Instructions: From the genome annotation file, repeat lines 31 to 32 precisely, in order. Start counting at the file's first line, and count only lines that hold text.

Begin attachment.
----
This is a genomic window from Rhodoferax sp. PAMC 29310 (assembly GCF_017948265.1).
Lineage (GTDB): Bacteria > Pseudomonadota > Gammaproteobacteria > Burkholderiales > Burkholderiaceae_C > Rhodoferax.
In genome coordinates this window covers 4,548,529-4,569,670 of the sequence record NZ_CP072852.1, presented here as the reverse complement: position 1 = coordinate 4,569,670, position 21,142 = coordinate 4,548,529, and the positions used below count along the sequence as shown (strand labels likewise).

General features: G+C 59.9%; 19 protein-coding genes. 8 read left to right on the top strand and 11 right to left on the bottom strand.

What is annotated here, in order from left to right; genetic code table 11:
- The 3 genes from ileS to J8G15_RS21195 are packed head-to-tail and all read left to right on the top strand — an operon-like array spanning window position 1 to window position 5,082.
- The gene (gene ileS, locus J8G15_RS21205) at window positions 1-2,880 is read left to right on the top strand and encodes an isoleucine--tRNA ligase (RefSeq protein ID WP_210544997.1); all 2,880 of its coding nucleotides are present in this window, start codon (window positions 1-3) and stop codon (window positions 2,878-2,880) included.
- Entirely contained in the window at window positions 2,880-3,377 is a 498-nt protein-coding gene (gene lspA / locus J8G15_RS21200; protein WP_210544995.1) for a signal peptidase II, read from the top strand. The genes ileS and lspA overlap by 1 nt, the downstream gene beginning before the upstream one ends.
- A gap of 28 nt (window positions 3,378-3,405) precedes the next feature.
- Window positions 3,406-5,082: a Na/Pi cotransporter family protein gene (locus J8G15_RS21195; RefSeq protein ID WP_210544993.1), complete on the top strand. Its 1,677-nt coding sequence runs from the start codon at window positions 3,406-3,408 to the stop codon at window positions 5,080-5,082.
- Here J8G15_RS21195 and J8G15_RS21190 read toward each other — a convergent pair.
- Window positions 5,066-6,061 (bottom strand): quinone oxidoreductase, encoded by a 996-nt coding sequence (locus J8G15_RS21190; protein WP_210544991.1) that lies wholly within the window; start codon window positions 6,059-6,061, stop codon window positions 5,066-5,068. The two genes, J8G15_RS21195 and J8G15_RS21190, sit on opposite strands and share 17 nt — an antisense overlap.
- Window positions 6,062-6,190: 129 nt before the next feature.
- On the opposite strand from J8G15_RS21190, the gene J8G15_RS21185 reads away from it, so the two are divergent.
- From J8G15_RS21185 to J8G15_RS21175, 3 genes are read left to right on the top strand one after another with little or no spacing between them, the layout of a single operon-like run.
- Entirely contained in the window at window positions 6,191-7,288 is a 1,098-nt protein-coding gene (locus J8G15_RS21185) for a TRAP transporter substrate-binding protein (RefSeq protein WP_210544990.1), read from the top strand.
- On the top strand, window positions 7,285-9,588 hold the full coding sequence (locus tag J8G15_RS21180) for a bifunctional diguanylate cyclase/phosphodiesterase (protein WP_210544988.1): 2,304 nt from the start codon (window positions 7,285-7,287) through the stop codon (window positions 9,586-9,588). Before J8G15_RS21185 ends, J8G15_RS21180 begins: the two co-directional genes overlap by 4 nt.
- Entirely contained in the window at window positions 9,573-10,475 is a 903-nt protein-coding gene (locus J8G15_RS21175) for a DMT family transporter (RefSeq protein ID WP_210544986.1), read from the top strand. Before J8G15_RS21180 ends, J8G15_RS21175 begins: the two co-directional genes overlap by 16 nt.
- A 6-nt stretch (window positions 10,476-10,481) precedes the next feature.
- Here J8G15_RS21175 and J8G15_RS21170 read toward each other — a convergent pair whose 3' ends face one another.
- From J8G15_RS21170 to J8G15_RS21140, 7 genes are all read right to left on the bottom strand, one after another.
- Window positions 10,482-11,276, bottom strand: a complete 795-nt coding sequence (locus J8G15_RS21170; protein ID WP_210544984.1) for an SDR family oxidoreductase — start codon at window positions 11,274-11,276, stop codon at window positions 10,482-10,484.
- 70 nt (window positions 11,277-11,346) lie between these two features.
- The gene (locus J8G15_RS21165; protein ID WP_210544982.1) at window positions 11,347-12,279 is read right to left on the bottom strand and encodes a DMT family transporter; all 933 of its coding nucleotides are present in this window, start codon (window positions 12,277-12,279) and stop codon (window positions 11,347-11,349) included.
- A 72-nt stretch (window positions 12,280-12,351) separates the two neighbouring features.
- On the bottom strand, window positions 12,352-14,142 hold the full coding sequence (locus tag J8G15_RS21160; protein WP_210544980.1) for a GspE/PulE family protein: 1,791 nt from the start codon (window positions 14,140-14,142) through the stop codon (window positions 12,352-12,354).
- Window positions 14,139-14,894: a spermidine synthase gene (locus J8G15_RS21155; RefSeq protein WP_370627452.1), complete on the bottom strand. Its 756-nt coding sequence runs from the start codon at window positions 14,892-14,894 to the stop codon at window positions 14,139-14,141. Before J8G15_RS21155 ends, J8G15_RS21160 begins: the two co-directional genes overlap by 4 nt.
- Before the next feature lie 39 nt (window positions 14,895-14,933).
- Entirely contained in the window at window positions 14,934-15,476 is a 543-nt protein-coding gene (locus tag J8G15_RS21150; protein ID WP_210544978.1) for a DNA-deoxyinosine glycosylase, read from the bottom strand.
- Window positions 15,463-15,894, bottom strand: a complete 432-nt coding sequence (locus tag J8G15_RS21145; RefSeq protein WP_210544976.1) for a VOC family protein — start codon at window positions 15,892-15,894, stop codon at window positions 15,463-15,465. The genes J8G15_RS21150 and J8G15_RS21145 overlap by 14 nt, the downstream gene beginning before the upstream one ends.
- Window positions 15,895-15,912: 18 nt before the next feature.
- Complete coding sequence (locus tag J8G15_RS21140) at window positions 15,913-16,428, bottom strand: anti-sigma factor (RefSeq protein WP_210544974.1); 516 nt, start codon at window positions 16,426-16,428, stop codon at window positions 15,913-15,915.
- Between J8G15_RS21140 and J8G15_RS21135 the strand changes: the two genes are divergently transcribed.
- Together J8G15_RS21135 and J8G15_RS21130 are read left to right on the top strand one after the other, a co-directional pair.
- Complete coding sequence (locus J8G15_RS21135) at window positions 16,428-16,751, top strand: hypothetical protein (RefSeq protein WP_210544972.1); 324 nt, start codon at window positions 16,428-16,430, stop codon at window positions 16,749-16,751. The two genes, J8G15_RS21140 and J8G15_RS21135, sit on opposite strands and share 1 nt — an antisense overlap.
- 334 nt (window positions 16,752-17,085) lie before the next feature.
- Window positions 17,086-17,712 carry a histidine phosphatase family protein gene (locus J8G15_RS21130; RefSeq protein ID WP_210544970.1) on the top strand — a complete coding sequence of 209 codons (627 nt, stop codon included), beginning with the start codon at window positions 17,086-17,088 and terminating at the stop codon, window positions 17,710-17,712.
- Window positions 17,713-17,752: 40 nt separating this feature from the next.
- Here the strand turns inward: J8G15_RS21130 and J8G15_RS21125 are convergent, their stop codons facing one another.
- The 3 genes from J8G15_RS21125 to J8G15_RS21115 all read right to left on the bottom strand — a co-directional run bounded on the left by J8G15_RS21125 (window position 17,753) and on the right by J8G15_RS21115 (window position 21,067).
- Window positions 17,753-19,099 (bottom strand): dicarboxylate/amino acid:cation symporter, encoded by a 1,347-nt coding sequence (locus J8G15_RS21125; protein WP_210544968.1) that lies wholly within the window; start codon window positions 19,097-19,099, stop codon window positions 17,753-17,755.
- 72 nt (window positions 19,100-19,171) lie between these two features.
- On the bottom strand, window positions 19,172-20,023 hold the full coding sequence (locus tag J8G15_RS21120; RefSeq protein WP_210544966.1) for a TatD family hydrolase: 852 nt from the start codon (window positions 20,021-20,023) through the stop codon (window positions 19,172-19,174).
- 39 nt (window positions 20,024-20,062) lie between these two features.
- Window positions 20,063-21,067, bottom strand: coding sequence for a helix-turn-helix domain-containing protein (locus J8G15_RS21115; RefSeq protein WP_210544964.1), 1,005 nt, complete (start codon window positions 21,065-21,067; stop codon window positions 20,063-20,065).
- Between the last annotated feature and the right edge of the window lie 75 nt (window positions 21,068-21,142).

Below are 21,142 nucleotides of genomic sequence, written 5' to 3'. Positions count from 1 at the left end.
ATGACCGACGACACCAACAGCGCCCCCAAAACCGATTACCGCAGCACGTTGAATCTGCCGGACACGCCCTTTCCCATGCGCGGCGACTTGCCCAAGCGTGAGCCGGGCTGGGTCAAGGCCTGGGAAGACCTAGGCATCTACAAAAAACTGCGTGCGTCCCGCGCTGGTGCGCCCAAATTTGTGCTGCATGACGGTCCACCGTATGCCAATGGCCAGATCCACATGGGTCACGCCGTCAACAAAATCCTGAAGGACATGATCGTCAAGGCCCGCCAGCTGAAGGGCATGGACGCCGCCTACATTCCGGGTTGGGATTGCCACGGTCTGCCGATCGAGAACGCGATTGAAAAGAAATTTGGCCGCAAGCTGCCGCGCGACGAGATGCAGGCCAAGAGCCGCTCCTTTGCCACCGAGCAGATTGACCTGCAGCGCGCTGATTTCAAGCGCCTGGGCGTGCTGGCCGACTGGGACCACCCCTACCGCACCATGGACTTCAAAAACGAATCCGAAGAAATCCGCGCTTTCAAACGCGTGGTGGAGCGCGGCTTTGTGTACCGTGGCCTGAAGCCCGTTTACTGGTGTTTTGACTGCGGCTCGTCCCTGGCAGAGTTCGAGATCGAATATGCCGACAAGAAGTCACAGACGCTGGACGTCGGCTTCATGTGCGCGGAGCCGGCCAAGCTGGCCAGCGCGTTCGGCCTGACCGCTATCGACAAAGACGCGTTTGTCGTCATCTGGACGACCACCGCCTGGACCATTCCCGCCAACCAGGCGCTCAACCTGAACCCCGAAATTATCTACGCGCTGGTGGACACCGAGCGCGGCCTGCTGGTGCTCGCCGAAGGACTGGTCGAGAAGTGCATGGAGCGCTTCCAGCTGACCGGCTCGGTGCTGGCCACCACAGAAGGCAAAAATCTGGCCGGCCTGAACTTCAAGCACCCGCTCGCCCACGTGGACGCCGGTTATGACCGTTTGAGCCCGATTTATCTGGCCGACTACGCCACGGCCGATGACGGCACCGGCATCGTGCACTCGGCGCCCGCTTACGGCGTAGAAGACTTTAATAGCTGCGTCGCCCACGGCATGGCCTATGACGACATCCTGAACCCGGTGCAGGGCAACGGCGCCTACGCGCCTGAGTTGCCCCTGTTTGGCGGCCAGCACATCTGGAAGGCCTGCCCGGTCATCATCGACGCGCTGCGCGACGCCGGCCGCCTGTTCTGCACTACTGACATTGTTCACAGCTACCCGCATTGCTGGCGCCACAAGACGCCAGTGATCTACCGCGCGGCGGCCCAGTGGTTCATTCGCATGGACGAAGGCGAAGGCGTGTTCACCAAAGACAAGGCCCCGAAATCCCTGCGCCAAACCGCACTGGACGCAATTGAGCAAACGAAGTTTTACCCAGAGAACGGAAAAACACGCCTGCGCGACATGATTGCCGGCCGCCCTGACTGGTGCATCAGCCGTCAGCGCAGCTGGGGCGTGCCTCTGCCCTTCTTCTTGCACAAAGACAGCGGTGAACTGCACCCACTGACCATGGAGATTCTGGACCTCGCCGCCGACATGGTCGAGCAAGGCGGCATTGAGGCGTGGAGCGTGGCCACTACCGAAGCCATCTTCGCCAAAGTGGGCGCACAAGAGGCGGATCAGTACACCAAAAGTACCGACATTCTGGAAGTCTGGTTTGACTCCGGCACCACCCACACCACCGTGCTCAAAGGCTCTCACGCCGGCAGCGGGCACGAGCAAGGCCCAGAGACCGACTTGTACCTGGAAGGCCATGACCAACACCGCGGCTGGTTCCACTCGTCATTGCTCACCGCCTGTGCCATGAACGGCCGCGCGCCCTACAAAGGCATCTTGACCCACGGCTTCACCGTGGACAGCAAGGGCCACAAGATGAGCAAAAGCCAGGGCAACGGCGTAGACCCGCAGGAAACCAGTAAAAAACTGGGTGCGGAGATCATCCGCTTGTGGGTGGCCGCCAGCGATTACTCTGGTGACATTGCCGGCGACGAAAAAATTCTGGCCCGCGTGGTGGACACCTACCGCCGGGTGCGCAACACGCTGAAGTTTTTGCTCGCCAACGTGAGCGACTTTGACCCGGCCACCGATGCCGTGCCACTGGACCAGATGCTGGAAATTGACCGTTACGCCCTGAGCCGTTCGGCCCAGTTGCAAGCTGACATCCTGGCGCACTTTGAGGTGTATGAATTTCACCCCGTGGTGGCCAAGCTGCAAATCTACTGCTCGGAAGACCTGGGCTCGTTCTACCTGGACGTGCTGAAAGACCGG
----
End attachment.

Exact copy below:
- Window positions 15,895-15,912: 18 nt before the next feature.
- Complete coding sequence (locus tag J8G15_RS21140) at window positions 15,913-16,428, bottom strand: anti-sigma factor (RefSeq protein WP_210544974.1); 516 nt, start codon at window positions 16,426-16,428, stop codon at window positions 15,913-15,915.